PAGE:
I loved this devlog and I hope you will expand on the game and release more devlogs like this :weary::ok_hand:
I've been asked a lot about how we made the controls in Stopn't. As always in game dev, the answer is smoke! Smoke and mirrors!
When considering a racing game, the important things to consider are the stability of the physics simulation and the fluidity of the motion in order to get something going really, convincingly fast without tunneling through walls or clipping into the ground. These hold true for all racing games, but for this one in particular as an arcade-y sci-fi hovership racer we also want to capture a particular 'floaty' feeling to get airtime when going over hills.
First, addressing the physics stablity. I started by turning up the physics resolution to 240Hz, meaning you could expect 4 physics ticks to happen for every rendered frame.
The track is actually composed of 3 separate meshes - a floor, some walls and the graphics mesh. The first two are much lower resolution, with the intent of being as smooth as possible to make things easy for the ship's physics calculations. Additionally, the wall colliders are much taller than they appear, to stop the ship bouncing over the low walls too easily. Then, still on collision, we tried a few iterations on ship collider shape before settling on...
a spherical cow a sphere. Yep! Turns out to make a satisfying and performant physics racer you really can assume your vehicle is spherical, however pointy it may actually be.
However, stable physics are not necessarily smooth. As the ship aligns itself with the track mesh's normals there's a noticeable 'jerk' when the angle of the ground changes, either as part of an incline or when navigated a banked turn. Also, while cranking the gravity helped the ship stay grounded, this wasn't very fun to watch and made for weird, jerky camera movements.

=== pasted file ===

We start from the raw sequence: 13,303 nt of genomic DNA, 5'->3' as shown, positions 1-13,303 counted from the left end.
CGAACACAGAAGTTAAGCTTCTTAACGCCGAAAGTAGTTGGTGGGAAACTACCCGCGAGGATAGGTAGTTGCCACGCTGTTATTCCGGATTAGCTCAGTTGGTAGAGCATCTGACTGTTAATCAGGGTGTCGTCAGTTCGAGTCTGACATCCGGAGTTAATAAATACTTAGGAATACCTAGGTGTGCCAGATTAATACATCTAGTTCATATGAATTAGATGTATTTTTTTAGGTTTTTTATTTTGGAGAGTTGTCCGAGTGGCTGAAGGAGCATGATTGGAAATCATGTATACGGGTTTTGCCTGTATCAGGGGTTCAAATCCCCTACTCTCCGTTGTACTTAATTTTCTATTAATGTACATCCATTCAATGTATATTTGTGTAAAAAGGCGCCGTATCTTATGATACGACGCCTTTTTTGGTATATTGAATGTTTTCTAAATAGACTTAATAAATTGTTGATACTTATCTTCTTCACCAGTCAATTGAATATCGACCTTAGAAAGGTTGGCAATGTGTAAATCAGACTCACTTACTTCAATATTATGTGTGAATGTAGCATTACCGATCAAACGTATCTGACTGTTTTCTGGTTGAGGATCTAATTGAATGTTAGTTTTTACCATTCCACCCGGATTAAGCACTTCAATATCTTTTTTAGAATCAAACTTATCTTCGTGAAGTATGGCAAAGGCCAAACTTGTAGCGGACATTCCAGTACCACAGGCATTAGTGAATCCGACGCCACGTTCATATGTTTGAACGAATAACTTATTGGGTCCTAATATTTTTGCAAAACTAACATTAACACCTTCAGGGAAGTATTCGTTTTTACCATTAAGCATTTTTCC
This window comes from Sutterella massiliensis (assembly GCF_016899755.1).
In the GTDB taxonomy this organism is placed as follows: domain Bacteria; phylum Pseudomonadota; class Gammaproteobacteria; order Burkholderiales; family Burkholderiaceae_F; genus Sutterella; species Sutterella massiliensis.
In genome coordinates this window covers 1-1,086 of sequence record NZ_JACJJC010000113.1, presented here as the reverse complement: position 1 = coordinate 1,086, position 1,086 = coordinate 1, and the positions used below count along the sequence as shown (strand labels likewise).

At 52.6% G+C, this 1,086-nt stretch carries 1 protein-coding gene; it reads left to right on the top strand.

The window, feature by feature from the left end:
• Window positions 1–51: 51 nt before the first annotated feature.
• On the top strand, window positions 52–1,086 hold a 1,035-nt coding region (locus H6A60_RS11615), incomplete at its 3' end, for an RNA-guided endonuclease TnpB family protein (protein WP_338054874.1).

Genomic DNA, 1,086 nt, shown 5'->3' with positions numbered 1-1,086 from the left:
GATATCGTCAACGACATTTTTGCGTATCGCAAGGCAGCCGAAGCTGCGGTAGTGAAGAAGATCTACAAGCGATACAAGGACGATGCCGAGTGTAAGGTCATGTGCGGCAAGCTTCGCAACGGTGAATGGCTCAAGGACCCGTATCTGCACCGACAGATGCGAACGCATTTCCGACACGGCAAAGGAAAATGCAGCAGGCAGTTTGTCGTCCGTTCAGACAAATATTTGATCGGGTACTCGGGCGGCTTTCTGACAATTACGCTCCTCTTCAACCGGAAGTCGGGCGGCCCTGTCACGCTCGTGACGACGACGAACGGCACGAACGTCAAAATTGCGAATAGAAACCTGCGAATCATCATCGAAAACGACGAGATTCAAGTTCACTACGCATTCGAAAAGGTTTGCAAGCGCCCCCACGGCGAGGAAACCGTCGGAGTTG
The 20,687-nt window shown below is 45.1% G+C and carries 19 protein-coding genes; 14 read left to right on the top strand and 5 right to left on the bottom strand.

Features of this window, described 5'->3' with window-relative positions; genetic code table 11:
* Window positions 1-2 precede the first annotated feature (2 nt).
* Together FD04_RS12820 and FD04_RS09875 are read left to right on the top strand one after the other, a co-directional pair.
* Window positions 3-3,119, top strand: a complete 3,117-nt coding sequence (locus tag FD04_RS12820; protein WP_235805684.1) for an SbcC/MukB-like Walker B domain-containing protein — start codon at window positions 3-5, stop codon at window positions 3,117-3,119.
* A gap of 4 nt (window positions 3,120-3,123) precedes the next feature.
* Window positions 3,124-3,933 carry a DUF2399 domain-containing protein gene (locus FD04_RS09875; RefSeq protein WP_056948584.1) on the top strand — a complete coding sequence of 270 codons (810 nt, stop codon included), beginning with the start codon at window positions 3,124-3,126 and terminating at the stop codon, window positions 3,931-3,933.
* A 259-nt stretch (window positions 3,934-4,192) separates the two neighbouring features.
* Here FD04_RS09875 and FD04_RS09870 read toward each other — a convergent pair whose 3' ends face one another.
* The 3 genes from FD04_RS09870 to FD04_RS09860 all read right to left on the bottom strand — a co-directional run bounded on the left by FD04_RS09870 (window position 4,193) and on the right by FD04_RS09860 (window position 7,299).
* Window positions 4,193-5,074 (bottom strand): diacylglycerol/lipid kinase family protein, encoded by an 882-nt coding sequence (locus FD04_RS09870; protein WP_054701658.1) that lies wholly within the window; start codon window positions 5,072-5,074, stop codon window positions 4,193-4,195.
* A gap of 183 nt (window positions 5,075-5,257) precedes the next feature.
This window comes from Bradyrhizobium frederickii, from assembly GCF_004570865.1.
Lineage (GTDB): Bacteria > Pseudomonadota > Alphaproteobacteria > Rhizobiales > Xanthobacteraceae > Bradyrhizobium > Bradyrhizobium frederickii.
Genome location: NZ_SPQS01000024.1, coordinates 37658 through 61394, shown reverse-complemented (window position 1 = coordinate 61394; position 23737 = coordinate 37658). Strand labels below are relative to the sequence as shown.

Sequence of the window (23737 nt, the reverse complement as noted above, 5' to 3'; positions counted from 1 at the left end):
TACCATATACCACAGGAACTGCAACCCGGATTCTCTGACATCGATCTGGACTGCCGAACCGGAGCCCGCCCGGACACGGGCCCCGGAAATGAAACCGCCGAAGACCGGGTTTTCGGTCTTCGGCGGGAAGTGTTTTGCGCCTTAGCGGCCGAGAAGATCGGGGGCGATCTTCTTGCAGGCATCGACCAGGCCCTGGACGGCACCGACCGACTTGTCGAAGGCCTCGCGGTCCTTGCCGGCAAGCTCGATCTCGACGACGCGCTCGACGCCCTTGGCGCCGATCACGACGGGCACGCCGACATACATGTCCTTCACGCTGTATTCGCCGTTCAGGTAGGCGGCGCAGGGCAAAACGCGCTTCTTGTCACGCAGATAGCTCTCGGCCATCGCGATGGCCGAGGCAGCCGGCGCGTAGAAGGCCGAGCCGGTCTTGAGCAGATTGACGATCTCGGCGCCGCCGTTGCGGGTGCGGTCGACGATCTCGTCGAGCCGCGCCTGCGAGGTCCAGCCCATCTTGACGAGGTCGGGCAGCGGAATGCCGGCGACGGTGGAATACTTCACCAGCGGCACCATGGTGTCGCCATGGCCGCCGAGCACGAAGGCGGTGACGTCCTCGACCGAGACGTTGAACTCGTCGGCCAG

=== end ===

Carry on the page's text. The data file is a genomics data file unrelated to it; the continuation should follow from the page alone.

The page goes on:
My first approach to this was to try simulating forces with magnets. This went about as well as you could expect, as by moving the physical craft up and down a bunch I made the collision model less stable without actually gaining much in the way of floatiness. It also would have required me to manually keep track of intertia and adjust the craft's path accordingly, which got very complicated very quickly.
After doing some research into the matter, I came across a technique that suggested separating the physics from the graphics entirely. Instead of having the ship model as a child of the object with the rigidbody, it could instead be a sibling and be configured to follow the rigidbody along its jerky path. By virtue of being physicsless, it became suddenly extremely easy to adjust the flowing movement of the ship, without affect the physics of the situation at all. The graphics could now follow slightly behind the physical ship, having the chance to adjust its position and rotation on every rendered frame instead of being dragged through the mess of colliders and raycasting the rigidbody would pull it through.
In this clip, I added a white ship model to the physics object to visualise its position in relation to the graphics that follow it. I am extremely impressed with the ruggedness and elegant simplicity of this technique and now intend to employ its lessons in every game I make. The future is smooth!